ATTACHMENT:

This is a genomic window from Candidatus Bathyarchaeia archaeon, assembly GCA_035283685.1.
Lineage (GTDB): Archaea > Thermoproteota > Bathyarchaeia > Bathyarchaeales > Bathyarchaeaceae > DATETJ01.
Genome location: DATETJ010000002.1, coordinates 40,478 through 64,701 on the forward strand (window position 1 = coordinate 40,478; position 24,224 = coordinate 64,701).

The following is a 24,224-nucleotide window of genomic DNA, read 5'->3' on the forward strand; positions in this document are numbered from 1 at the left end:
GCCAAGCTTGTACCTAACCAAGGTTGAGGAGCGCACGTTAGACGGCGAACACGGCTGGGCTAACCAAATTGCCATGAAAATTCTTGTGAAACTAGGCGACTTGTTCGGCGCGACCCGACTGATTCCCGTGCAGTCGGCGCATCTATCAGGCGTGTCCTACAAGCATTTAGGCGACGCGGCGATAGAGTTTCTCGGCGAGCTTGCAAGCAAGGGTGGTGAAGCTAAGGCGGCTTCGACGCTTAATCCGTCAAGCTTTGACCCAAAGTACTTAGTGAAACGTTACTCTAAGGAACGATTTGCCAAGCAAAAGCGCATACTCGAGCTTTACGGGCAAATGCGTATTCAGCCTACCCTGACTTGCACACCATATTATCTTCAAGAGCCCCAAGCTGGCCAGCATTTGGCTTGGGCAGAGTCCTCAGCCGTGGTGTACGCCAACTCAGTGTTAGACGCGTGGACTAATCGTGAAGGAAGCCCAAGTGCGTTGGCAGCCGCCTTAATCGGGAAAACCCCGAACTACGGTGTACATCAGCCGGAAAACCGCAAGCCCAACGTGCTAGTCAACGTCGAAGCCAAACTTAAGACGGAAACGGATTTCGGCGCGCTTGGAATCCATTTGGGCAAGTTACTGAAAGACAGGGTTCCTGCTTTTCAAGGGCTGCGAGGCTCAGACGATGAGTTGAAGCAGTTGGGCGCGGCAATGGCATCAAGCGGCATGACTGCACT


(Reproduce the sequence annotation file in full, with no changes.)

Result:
This is a genomic window from Candidatus Bathyarchaeia archaeon, assembly GCA_035283685.1.
Lineage (GTDB): Archaea > Thermoproteota > Bathyarchaeia > Bathyarchaeales > Bathyarchaeaceae > DATETJ01.
Genome location: DATETJ010000002.1, coordinates 40,478 through 64,701 on the forward strand (window position 1 = coordinate 40,478; position 24,224 = coordinate 64,701).

The following is a 24,224-nucleotide window of genomic DNA, read 5'->3' on the forward strand; positions in this document are numbered from 1 at the left end:
GCCAAGCTTGTACCTAACCAAGGTTGAGGAGCGCACGTTAGACGGCGAACACGGCTGGGCTAACCAAATTGCCATGAAAATTCTTGTGAAACTAGGCGACTTGTTCGGCGCGACCCGACTGATTCCCGTGCAGTCGGCGCATCTATCAGGCGTGTCCTACAAGCATTTAGGCGACGCGGCGATAGAGTTTCTCGGCGAGCTTGCAAGCAAGGGTGGTGAAGCTAAGGCGGCTTCGACGCTTAATCCGTCAAGCTTTGACCCAAAGTACTTAGTGAAACGTTACTCTAAGGAACGATTTGCCAAGCAAAAGCGCATACTCGAGCTTTACGGGCAAATGCGTATTCAGCCTACCCTGACTTGCACACCATATTATCTTCAAGAGCCCCAAGCTGGCCAGCATTTGGCTTGGGCAGAGTCCTCAGCCGTGGTGTACGCCAACTCAGTGTTAGACGCGTGGACTAATCGTGAAGGAAGCCCAAGTGCGTTGGCAGCCGCCTTAATCGGGAAAACCCCGAACTACGGTGTACATCAGCCGGAAAACCGCAAGCCCAACGTGCTAGTCAACGTCGAAGCCAAACTTAAGACGGAAACGGATTTCGGCGCGCTTGGAATCCATTTGGGCAAGTTACTGAAAGACAGGGTTCCTGCTTTTCAAGGGCTGCGAGGCTCAGACGATGAGTTGAAGCAGTTGGGCGCGGCAATGGCATCAAGCGGCATGACTGCACT